A few days ago, I offered some numbers on the prevalence of lefties in men’s tennis. It turned out that, in the top 300 of the ATP singles rankings, lefties don’t show up much more than you would expect them to.
A reasonable follow-up question would be: What about doubles?
Being left-handed may not make one a better doubles player, but being left-handed does have the potential to make one part of a better doubles team. Case in point: Five of the eight doubles teams that earned a spot in the ATP Tour Finals last year were a righty/lefty duo, including the top two teams in the year-end rankings.
And indeed, it turns out that left-handers are more prevalent in the top ranks of men’s doubles. As we’ve seen, in November 2010, five of the sixteen players (31 percent) included in the ATP Tour Finals were left-handed.
The most current ATP doubles rankings tell a similar, if less extreme, story. Of the top 100 ranked doubles players, 18 are left-handed. That’s considerably higher than the 12 of 100 at the top of the singles rankings. (Both top 100s include Rafael Nadal, who plays left-handed but was born right-hand dominant. These calculations consider him left-handed.)
The majority of players participate in both singles and doubles, at least on occasion. To determine some general level of “success” for ATP players, we could look at total prize money. This weights singles much more heavily. An advantage is that it is a reasonable measure of a sustainable career in professional tennis.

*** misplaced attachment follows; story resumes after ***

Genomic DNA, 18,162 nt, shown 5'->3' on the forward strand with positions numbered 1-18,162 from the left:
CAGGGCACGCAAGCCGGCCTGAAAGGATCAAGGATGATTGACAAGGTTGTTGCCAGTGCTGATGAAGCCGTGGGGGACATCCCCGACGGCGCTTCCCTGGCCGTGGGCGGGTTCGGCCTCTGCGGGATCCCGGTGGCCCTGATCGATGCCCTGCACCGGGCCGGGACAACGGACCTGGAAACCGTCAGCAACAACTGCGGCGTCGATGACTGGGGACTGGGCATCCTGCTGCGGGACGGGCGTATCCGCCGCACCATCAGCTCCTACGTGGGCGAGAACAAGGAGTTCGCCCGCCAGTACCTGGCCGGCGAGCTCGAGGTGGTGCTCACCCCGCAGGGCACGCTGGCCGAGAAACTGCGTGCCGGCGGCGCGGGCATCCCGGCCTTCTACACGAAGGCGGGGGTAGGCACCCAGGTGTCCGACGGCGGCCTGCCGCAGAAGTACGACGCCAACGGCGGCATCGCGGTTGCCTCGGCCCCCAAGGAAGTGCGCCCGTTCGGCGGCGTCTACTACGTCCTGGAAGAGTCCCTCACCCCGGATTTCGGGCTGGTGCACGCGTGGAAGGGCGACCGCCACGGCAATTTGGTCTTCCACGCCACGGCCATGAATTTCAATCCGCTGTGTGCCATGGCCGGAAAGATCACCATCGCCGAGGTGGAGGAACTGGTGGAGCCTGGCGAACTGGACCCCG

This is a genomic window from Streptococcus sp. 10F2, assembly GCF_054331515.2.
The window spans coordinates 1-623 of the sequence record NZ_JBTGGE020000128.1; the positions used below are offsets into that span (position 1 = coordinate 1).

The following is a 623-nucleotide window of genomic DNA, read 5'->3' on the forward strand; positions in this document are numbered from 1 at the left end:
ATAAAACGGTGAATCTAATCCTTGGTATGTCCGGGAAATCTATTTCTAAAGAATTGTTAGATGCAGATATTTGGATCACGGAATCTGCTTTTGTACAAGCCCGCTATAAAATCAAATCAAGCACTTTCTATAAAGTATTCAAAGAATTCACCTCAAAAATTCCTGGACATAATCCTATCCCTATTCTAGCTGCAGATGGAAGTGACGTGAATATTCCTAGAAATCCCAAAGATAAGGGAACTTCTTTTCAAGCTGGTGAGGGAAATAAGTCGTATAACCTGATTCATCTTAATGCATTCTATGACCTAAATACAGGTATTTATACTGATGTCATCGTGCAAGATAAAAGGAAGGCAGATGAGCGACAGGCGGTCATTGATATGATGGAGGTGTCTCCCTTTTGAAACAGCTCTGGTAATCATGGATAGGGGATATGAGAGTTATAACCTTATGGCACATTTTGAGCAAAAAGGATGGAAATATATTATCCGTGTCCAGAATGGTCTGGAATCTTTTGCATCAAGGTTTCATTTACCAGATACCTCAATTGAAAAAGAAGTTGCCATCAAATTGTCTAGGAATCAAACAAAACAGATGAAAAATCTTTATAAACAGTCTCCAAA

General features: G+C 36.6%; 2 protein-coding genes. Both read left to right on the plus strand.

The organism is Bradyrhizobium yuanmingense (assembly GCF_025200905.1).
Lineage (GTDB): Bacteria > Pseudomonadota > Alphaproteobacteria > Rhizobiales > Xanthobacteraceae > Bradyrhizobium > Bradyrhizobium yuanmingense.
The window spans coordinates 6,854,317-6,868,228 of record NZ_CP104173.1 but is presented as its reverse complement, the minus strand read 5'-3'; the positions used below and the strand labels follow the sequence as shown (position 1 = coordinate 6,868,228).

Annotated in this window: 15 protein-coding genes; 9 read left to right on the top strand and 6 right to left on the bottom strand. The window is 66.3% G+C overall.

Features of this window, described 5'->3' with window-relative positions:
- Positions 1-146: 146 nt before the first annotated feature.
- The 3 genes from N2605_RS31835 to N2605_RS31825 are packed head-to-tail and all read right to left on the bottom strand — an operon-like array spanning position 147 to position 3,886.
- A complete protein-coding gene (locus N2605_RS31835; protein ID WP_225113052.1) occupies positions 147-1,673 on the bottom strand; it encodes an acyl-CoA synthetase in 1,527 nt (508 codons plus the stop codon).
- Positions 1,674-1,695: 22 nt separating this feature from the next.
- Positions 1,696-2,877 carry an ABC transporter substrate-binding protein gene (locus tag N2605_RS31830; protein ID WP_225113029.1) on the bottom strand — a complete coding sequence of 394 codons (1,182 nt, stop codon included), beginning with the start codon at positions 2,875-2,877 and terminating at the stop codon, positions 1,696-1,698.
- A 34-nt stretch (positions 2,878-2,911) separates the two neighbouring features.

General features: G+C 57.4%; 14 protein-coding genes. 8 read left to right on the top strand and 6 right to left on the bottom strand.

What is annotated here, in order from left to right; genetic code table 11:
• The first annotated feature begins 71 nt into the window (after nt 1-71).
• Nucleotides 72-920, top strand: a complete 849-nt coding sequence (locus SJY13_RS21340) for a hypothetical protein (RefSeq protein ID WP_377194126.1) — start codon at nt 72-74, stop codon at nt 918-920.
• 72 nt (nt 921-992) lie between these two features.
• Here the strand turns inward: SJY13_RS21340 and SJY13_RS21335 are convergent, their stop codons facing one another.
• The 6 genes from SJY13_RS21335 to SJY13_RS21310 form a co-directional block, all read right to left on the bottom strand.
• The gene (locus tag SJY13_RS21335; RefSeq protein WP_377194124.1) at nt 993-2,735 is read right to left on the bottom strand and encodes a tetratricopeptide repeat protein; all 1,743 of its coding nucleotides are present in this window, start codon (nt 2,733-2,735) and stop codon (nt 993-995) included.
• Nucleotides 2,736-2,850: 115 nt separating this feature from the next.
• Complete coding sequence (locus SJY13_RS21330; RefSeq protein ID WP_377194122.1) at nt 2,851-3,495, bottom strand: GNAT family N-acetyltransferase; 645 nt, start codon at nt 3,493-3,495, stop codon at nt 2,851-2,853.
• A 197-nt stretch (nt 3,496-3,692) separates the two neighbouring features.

So, do left-handers have a better chance at making money in tennis than we would expect, given their prevalence in the general population?
It doesn’t look like there is any substantial advantage. Of the top 100 money-winners, 13 are left-handed, including Nadal. The top 100 does include four doubles specialists, out of only 13 total doubles specialists in the top 100.
If we go further, we find an additional five lefties from 101 to 150, and six more from 151 to 200.
Left-handers do seem to have a better chance than right-handers of reaching a certain level of success in men’s doubles. Beyond that, there is little in the way of a handedness advantage. Whatever the advantages of playing tennis left-handed and the challenges of facing a lefty, they don’t translate into an overwhelming number of left-handers at the top of the professional game, or a disproportionate level of success for left-handed professionals.
Many people, in and out of tennis, believe that left-handed players have an advantage of some kind. The perceived advantage may just be one of unfamiliarity; a junior or club-level player doesn’t see many lefties, so he is unaccustomed to the angles and spins that come of a left-hander’s racquet.